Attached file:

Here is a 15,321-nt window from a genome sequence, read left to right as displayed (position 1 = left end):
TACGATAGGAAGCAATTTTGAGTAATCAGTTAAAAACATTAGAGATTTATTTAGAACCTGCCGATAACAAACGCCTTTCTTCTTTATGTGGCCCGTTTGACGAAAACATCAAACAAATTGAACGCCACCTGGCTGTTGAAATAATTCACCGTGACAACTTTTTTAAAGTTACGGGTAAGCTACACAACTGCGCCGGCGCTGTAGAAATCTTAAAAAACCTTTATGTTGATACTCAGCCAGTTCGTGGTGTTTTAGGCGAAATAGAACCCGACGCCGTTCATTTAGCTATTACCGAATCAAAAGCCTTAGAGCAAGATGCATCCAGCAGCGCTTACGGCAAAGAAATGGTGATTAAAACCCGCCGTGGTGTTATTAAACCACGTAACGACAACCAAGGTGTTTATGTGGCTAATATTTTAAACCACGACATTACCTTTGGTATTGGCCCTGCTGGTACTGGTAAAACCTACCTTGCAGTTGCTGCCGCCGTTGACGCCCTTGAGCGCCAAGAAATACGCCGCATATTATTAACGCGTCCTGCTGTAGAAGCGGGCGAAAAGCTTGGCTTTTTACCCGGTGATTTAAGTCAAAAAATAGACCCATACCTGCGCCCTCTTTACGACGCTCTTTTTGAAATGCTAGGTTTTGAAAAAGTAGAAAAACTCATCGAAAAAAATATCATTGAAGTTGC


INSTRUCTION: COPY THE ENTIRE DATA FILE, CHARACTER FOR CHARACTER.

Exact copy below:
Here is a 15,321-nt window from a genome sequence, read left to right as displayed (position 1 = left end):
TACGATAGGAAGCAATTTTGAGTAATCAGTTAAAAACATTAGAGATTTATTTAGAACCTGCCGATAACAAACGCCTTTCTTCTTTATGTGGCCCGTTTGACGAAAACATCAAACAAATTGAACGCCACCTGGCTGTTGAAATAATTCACCGTGACAACTTTTTTAAAGTTACGGGTAAGCTACACAACTGCGCCGGCGCTGTAGAAATCTTAAAAAACCTTTATGTTGATACTCAGCCAGTTCGTGGTGTTTTAGGCGAAATAGAACCCGACGCCGTTCATTTAGCTATTACCGAATCAAAAGCCTTAGAGCAAGATGCATCCAGCAGCGCTTACGGCAAAGAAATGGTGATTAAAACCCGCCGTGGTGTTATTAAACCACGTAACGACAACCAAGGTGTTTATGTGGCTAATATTTTAAACCACGACATTACCTTTGGTATTGGCCCTGCTGGTACTGGTAAAACCTACCTTGCAGTTGCTGCCGCCGTTGACGCCCTTGAGCGCCAAGAAATACGCCGCATATTATTAACGCGTCCTGCTGTAGAAGCGGGCGAAAAGCTTGGCTTTTTACCCGGTGATTTAAGTCAAAAAATAGACCCATACCTGCGCCCTCTTTACGACGCTCTTTTTGAAATGCTAGGTTTTGAAAAAGTAGAAAAACTCATCGAAAAAAATATCATTGAAGTTGC